Our goal in these experiments was to investigate the effects of maximal blockade of spinal glycine receptors on rostral scratch motor patterns; therefore, we did not systematically test the effects of low strychnine concentrations. In our first several experiments, however, we tested a series of concentrations ranging from 5 to 50 μm. Concentrations of 5–20 μm had little or no visible effect on rostral scratch motor patterns, even after 1–2 hr superfusion. In contrast, 50 μm strychnine produced obvious effects in most preparations within 20 min. Previous work in our laboratory suggested that 50 μm strychnine, superfused over the turtle spinal cord in vivo, blocked glycine receptors but not GABA receptors (Currie and Lee, 1996). In this earlier study, pretreatment of the cord with 50 μmstrychnine did not prevent exogenous GABA (2 mm) from reducing the integrated ENG amplitudes of fictive flexion reflexes, but it did prevent exogenous glycine (2 or 5 mm) from reducing flexion reflex amplitudes. Strychnine concentrations of up to 50 μm were also found to significantly reduce glycine- but not GABA-induced depolarizations in motor neurons of hemisected neonatal rat spinal cords in vitro (Wu et al., 1992) (L. Ziskind-Conhaim, personal communication). Nevertheless, the low sensitivity of our preparations to strychnine calls for caution, because it is known that smaller concentrations (1–10 μm) are capable of blocking various ion channels in isolated cell preparations (Shapiro et al., 1974; Oyama et al., 1988) and in the exposed spinal cords of Xenopus embryos (Dale, 1995). The relatively high strychnine concentration required in our experiments may be caused by several factors, including (1) the diffusion barrier presented by the thickness of the spinal hindlimb enlargement (3–4 mm diameter), (2) the intact vascular circulation within the exposed spinal segments, and (3) the fact that only the dorsal surface of the cord was stripped of pial meninges and in direct contact with superfused drug solutions.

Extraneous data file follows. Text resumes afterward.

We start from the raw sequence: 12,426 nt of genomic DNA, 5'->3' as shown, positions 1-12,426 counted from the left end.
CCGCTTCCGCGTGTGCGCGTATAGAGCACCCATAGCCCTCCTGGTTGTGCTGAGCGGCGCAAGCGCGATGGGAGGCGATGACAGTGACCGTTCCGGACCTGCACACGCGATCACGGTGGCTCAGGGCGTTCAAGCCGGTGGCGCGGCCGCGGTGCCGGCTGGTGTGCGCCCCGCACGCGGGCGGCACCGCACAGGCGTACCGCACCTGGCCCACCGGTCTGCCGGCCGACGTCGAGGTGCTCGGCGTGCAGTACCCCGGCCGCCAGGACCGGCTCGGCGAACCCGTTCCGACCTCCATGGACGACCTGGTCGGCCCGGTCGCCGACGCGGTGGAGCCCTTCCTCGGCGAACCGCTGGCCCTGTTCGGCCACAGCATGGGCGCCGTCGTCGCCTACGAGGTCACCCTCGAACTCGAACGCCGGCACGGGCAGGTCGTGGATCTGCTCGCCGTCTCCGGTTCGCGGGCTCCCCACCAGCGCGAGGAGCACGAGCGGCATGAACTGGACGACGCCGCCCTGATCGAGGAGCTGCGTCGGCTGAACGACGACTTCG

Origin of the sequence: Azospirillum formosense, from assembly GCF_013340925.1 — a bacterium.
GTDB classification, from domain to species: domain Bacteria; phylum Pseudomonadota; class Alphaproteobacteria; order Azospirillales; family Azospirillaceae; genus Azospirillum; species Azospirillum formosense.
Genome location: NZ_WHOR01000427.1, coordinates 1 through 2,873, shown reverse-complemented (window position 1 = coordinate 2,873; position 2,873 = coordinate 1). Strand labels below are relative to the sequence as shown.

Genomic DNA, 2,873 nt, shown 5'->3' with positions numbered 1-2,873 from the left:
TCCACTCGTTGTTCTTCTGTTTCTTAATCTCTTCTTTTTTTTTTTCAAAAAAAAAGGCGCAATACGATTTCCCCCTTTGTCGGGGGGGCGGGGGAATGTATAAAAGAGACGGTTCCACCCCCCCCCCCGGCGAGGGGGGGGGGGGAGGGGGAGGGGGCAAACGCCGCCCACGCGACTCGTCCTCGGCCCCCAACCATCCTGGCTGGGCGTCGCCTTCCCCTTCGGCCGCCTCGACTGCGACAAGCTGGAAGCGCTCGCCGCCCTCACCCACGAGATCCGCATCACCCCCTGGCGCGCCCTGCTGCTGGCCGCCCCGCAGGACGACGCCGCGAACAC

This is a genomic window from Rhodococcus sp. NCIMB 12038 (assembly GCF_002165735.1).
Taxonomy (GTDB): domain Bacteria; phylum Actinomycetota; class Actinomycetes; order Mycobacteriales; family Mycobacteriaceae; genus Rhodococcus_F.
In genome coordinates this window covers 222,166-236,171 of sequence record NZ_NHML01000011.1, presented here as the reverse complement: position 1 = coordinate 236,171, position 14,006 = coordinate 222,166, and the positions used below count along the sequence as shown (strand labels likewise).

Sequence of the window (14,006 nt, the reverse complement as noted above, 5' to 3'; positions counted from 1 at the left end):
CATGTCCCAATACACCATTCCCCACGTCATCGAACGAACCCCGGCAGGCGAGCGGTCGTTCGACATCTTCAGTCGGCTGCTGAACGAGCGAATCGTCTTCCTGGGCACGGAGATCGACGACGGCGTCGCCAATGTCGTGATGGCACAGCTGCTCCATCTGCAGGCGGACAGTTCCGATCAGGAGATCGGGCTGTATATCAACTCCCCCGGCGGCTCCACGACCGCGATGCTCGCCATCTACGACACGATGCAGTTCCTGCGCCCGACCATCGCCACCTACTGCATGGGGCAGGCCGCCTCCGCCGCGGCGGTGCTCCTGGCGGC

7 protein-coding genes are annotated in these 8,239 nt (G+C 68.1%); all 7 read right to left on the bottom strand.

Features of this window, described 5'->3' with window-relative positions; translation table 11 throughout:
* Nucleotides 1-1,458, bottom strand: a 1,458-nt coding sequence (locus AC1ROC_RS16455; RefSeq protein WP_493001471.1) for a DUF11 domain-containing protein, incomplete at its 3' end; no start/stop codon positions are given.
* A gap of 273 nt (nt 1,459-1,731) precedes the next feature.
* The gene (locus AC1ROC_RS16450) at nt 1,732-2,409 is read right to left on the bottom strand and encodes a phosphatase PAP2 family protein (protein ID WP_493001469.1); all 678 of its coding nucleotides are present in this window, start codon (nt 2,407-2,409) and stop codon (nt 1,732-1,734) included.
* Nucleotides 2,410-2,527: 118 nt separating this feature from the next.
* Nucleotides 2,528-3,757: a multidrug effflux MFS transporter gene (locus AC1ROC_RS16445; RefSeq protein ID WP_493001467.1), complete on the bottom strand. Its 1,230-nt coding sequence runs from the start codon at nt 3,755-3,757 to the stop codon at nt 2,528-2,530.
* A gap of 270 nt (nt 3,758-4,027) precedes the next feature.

In contrast to strychnine, glycine superfusion over the anterior hindlimb enlargement reduced rostral scratch burst frequencies relative to controls. Although we did not routinely compare the effects of strychnine and glycine, in two D3–end preparations we found that glycine superfusion over the D7–D10 spinal segments reversibly lowered burst frequency. In these experiments, mechanical (Experiment 7) or electrical (Experiment 8) stimulation of the right SP2 site elicited control rostral scratch motor patterns with an average HF burst frequency of 0.48 Hz. The HF frequencies after glycine superfusion changed as follows (percentage of control average ± SD): Experiment 7: (control) 100.0 ± 8.8, (glycine, 5 mm) 38.7 ± 25.7, (wash) 90.1 ± 18.4; Experiment 8: (control) 100.0 ± 11.8, (glycine, 2 mm) 51.8 ± 13.5, (wash) 103.5 ± 9.9 (five to seven episodes in each condition). Figure 3 shows the effect of glycine on fictive rostral scratch motor patterns in Experiment 8, which was reversed after the spinal cord was washed with normal physiological saline. Glycine effects and recoveries after washing were significant in both experiments at p < 0.005, using the Mann–WhitneyU test.